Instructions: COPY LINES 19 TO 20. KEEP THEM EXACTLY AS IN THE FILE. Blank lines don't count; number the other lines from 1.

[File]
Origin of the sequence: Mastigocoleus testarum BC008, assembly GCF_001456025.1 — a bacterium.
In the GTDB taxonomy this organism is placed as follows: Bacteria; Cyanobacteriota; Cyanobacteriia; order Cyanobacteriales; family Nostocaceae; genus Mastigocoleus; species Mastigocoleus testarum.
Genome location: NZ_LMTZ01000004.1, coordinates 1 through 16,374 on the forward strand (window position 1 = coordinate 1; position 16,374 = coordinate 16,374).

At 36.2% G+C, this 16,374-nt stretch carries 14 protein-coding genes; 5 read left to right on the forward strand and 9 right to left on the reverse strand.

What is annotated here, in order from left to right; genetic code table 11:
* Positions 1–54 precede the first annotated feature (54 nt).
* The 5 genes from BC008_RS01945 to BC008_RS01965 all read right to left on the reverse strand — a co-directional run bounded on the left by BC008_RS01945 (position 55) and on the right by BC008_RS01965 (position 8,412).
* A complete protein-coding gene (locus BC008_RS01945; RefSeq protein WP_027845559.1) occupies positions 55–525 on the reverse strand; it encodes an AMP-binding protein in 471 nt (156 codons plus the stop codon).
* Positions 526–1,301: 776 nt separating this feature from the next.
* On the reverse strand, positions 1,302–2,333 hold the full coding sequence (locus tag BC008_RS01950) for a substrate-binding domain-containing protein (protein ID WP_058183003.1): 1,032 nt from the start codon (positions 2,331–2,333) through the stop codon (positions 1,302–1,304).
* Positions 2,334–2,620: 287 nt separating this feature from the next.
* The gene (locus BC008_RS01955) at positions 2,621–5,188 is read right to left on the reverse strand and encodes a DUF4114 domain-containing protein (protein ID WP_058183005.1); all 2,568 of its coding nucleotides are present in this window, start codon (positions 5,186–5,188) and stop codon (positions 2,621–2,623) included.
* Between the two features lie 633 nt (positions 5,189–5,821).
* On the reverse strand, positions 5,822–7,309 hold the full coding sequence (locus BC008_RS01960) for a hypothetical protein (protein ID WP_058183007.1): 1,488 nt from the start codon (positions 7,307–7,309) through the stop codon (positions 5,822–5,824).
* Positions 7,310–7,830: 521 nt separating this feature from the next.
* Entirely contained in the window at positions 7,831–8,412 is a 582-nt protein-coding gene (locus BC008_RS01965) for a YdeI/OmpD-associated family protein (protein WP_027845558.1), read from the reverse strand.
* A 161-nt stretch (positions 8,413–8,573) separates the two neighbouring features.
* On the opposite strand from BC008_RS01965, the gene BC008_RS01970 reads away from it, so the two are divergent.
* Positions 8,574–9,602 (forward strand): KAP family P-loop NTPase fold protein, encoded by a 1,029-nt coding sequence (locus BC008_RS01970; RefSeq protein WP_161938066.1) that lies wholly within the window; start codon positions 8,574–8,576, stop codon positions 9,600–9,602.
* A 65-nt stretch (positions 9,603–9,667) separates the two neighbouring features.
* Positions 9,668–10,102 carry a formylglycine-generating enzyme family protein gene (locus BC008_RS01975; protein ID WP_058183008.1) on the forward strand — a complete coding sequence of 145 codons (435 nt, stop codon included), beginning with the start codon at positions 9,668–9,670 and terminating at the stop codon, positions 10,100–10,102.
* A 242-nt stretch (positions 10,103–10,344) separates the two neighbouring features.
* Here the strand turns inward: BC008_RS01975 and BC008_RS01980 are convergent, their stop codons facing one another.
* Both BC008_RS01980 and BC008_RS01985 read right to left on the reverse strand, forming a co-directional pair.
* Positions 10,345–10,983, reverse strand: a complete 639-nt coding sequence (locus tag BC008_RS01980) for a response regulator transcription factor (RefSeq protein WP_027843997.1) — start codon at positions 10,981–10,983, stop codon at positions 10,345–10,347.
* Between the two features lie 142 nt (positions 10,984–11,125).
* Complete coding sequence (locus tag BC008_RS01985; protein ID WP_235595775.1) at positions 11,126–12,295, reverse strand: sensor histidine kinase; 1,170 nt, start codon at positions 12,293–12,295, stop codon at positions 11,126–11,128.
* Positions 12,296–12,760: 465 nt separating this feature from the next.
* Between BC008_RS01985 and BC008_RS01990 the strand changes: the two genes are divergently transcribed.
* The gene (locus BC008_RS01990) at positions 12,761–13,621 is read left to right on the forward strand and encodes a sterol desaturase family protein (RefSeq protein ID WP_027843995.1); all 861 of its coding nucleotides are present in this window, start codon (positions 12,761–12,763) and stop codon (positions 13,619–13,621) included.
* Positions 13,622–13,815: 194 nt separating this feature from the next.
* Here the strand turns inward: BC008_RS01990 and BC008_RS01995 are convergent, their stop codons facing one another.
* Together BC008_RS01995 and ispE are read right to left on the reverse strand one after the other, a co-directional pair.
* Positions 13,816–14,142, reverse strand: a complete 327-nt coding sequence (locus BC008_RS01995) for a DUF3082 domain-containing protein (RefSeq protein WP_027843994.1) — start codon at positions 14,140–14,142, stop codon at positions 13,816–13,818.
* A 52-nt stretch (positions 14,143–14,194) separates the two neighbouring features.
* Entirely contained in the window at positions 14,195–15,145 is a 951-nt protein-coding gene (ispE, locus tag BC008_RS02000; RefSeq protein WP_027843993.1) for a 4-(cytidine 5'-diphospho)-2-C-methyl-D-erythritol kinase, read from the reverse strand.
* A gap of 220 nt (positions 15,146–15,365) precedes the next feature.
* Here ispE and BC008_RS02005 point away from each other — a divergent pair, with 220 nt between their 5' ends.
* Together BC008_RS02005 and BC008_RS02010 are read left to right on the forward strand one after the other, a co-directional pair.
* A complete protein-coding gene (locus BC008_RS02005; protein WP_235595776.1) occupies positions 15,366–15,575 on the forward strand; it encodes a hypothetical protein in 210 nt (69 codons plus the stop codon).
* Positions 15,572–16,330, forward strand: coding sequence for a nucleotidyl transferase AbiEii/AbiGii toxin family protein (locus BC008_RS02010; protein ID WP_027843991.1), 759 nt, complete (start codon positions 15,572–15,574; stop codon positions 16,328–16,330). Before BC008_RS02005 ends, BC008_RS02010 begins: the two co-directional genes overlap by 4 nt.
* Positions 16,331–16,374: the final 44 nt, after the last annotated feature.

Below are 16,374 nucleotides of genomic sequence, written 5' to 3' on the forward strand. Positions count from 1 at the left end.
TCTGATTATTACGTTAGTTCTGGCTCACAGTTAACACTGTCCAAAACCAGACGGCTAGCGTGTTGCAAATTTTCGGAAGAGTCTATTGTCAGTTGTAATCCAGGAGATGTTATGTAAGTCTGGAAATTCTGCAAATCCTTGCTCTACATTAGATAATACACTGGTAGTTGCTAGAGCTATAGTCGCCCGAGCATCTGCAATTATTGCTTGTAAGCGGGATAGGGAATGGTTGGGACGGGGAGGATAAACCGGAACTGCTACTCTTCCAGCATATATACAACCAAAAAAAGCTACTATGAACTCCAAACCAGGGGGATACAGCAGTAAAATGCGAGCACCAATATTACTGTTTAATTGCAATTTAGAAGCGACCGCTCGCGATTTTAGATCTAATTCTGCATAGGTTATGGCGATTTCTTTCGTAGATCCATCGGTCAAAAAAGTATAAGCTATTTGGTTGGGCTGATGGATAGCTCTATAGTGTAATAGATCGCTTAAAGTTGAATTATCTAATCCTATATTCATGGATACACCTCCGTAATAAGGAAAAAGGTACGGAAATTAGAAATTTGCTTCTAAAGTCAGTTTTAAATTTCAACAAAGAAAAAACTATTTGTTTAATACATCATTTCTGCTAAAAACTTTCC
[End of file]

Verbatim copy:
* Positions 8,574–9,602 (forward strand): KAP family P-loop NTPase fold protein, encoded by a 1,029-nt coding sequence (locus BC008_RS01970; RefSeq protein WP_161938066.1) that lies wholly within the window; start codon positions 8,574–8,576, stop codon positions 9,600–9,602.
* A 65-nt stretch (positions 9,603–9,667) separates the two neighbouring features.